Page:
In other words, seeing the prices rising around them, people decided to buy early or pay more (increasing demand, stories 1 and 2). Again, based on prices rising they held on to property they didn’t need (reducing supply, stories 3 and 4).

Think about this. Because prices were rising, demand was increased and supply was reduced. . What further effect did this have on prices during those years?

Skip forward to 2006. Prices are flat. What happens when people do not see price rises any more? Won’t some of the outcomes of similar stories be different? Won’t people be less inclined to buy early or pay more? Won’t they be less inclined to hold on to unneeded property? What will this do to supply and demand?

When people stop seeing price rises, what will happen to prices?

Exercise for the reader: what kinds of analogous stories will play out when people see prices falling?

frugalista

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My thoughts exactly, Fruglista.

We all need a home to live in, but many use property for making money from, all well and good but when the figures don't add up the stories will turn out to be quite different.

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My thoughts are that at the present time, the stories might well play out as follows:

1. Nikki and Andy: depends on how wealthy their parents are. Worried about being priced out, encouraged by endless repeats of Homes Under the Hammer, and being told by family and friends to buy, they still try to buy but find they cannot afford anything. Either a) they give it up and wait; or b ) they convince their parents to MEW or to guarantee an IO mortgage on something overpriced in the hope that it will go up. I think b ) is still quite likely.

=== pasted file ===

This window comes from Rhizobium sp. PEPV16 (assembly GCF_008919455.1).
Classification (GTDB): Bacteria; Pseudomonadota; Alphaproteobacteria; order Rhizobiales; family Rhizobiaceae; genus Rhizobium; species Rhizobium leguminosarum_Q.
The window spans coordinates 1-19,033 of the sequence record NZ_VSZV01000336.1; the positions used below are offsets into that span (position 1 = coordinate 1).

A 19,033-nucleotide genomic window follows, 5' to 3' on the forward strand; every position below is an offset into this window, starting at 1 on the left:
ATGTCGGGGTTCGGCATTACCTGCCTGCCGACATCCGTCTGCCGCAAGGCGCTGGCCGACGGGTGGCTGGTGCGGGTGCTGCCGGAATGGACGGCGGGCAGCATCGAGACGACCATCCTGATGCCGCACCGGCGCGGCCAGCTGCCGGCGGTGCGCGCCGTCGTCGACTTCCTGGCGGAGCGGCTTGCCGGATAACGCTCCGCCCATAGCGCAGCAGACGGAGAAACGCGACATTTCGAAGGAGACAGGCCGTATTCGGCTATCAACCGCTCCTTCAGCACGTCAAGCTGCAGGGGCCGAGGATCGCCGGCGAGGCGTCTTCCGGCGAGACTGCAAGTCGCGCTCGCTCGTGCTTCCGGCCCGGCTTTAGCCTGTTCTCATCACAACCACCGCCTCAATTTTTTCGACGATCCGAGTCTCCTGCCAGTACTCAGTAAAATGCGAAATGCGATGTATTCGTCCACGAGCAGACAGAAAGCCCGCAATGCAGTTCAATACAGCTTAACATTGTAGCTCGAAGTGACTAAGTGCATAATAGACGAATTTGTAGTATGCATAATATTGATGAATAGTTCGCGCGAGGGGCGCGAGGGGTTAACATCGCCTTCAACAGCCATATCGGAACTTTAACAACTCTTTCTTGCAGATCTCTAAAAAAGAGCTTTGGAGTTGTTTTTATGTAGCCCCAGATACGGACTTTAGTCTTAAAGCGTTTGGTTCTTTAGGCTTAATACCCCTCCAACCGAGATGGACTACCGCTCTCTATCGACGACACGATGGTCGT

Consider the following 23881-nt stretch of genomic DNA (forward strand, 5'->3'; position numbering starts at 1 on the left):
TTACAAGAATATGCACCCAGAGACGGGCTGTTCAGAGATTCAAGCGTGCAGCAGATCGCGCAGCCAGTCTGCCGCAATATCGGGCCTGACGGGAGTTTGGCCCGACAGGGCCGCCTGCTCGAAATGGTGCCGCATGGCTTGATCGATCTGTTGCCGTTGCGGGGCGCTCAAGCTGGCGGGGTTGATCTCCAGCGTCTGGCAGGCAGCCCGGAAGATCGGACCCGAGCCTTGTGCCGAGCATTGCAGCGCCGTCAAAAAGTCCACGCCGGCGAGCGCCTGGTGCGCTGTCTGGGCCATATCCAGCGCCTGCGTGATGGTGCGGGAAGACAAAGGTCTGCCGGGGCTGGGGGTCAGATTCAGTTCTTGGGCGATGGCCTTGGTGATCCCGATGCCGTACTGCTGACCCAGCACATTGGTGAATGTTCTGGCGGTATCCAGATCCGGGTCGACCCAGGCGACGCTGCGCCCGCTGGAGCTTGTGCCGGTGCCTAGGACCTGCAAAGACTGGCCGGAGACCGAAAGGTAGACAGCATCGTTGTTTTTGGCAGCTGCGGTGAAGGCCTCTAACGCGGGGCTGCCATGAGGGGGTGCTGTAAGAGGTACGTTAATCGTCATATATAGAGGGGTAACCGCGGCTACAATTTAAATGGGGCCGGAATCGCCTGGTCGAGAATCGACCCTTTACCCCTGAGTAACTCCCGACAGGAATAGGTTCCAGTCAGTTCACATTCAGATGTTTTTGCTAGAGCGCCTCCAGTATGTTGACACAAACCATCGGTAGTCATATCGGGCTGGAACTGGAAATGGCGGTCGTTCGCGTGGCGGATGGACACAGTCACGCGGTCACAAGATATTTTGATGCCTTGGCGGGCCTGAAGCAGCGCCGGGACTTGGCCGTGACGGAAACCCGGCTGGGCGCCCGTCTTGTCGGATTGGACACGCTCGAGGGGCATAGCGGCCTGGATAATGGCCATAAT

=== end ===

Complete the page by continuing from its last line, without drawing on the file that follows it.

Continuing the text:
2. Hannah and Jeremy - are priced out of moving. They just wait.

3. Jim - still keen to let out his property, still keen to be a landlord because the second house will "be his pension". Tried to let it out but there's a long void period. He's still wondering why he can't get tenants and why he can't get a rent at the same level that the agent told him he would. Possibly he accepts a lower rent, that doesn't cover the mortgage, because he's "in it for the long term - and whatever happens in the short term, it will go up over the next 10-15 years, right?" Either way, he's hanging on to the house for the meantime. He's quite savvy about the possibility of a drop in prices, but he's still keen to keep hold of the second property now that he's got used to the idea of being a landlord - because you can only win in the long term, can't you?